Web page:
by Elizabeth Faddis
March 11, 2022
India apologized on Friday for what it said was an accidental firing of a missile into Pakistan‘s airspace.
The Indian Defense Ministry said in a statement that “a technical malfunction” during “routine maintenance” had been the cause of the missile to fire before eventually landing in a part of Pakistan. The ministry said that it was thankful that nobody had been injured or killed as a result.
“While the incident is deeply regrettable, it is also a matter of relief that there has been no loss of life due to the incident,” the Defense Ministry said in the statement.
The Indian government said it was taking a “serious view” regarding this incident and ordered “a high-level Court of Enquiry,” according to the statement.
Asim Iftikhar Ahmad, a spokesman for the Ministry of Foreign Affairs for Pakistan, said in a Facebook post on Thursday evening that Pakistan had recorded an “unprovoked violation of its airspace by a ‘super-sonic flying object'” from India.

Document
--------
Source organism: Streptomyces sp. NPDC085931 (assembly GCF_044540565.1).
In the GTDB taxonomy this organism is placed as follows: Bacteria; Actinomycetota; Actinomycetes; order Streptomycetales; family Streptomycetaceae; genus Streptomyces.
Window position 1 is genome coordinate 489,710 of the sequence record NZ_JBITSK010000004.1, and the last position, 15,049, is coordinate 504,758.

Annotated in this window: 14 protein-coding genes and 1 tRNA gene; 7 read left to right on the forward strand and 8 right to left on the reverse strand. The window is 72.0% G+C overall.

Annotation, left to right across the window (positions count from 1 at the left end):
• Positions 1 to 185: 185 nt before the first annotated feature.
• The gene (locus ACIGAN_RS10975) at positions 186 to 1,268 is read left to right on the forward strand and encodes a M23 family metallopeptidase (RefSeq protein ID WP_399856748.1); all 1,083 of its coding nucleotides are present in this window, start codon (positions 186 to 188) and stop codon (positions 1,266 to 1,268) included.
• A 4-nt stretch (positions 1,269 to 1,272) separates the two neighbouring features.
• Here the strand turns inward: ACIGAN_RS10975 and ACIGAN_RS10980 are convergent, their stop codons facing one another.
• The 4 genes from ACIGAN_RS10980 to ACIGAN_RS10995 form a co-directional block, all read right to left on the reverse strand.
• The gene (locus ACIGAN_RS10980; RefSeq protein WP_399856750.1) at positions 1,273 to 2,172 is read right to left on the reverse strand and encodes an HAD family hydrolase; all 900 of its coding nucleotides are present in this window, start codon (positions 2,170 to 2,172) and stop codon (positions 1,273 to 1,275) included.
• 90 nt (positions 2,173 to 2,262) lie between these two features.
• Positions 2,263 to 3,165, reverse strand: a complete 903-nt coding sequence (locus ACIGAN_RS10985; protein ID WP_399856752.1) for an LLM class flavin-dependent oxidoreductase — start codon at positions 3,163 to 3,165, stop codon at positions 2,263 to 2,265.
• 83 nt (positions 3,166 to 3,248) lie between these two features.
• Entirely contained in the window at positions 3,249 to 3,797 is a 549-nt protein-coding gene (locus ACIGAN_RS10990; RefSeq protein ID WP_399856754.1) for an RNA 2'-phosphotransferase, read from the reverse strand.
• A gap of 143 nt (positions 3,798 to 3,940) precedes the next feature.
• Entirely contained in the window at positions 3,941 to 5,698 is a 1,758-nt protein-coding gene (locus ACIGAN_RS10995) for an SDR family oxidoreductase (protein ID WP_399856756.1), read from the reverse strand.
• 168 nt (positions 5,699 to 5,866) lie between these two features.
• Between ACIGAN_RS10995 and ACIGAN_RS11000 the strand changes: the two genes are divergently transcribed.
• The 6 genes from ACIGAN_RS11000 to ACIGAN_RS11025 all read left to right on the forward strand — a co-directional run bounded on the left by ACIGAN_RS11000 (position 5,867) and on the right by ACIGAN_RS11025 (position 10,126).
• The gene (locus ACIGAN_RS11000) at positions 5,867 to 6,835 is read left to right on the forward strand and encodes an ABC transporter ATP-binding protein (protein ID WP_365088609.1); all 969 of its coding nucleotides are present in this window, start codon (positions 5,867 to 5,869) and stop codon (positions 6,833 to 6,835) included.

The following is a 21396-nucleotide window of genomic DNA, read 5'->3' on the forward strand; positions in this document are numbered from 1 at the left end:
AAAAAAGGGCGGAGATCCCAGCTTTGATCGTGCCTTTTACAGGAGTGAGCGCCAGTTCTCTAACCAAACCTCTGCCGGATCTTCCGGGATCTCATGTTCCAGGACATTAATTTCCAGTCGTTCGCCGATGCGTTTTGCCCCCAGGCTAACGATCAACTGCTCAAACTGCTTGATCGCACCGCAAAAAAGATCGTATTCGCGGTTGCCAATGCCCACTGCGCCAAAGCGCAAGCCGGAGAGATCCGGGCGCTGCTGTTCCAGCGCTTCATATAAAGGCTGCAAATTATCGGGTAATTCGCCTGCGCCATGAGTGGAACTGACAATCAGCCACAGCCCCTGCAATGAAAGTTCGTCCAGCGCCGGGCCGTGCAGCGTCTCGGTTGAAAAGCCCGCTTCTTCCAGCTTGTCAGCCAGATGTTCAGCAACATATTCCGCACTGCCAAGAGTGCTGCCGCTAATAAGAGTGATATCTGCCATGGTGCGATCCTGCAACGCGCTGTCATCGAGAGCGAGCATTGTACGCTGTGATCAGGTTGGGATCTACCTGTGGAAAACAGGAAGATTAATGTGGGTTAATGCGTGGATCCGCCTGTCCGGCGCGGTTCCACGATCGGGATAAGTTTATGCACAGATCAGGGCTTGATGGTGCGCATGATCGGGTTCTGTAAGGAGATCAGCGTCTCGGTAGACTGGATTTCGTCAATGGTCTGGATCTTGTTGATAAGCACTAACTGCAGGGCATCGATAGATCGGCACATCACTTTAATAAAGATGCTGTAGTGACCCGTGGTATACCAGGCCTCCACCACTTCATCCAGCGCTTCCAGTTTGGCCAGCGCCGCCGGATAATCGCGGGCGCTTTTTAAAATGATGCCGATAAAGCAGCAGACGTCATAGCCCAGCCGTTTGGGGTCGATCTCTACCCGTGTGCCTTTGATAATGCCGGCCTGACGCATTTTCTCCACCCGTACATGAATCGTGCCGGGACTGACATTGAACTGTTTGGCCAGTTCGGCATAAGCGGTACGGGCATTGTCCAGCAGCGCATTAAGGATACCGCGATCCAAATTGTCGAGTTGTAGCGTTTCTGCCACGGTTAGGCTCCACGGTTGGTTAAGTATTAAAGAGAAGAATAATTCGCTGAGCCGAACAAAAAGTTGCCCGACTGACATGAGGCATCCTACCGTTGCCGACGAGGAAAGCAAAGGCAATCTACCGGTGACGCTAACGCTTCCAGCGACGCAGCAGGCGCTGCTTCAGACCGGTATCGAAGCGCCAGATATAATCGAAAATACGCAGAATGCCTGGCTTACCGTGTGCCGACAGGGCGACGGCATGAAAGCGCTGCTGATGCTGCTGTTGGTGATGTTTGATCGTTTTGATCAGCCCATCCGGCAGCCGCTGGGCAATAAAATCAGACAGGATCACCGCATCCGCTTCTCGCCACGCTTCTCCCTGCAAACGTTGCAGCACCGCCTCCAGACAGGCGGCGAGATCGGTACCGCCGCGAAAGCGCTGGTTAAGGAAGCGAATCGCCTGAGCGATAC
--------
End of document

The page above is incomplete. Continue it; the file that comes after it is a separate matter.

“The Charge d’Affaires (Cd’A) of the Republic of India in Islamabad was summoned to the Foreign Office today and conveyed Pakistan’s strong protest over the unprovoked violation of its airspace,” Ahmad wrote.
Ahmad said that the Indian government official was informed that the “imprudent launch of the flying object” not only put people’s lives in jeopardy but led to property damages.
“Besides, the flight path of the flying object endangered several domestic/international flights within Pakistani airspace and could have resulted in a serious aviation accident as well as civilian casualties,” he continued.
Pakistan condemned India’s apparent “disregard for Air safety” and called for an investigation, the results of which “must be shared” with the Pakistani government, according to Ahmad’s statement. “Moreover, the Government of India is cautioned to be mindful of the unpleasant consequences of such negligence and take effective measures to avoid the recurrence off such violations in future.”
The neighboring countries, which both have nuclear weapons, have often clashed, but tensions are especially high surrounding the area of Kashmir, which is nestled in the Himalayas, according to the Washington Post.
The two countries gained independence from Britain in 1947, with India remaining largely Hindu-based and Pakistan retaining a majority-Muslim population.
Published at www.washingtonexaminer.com
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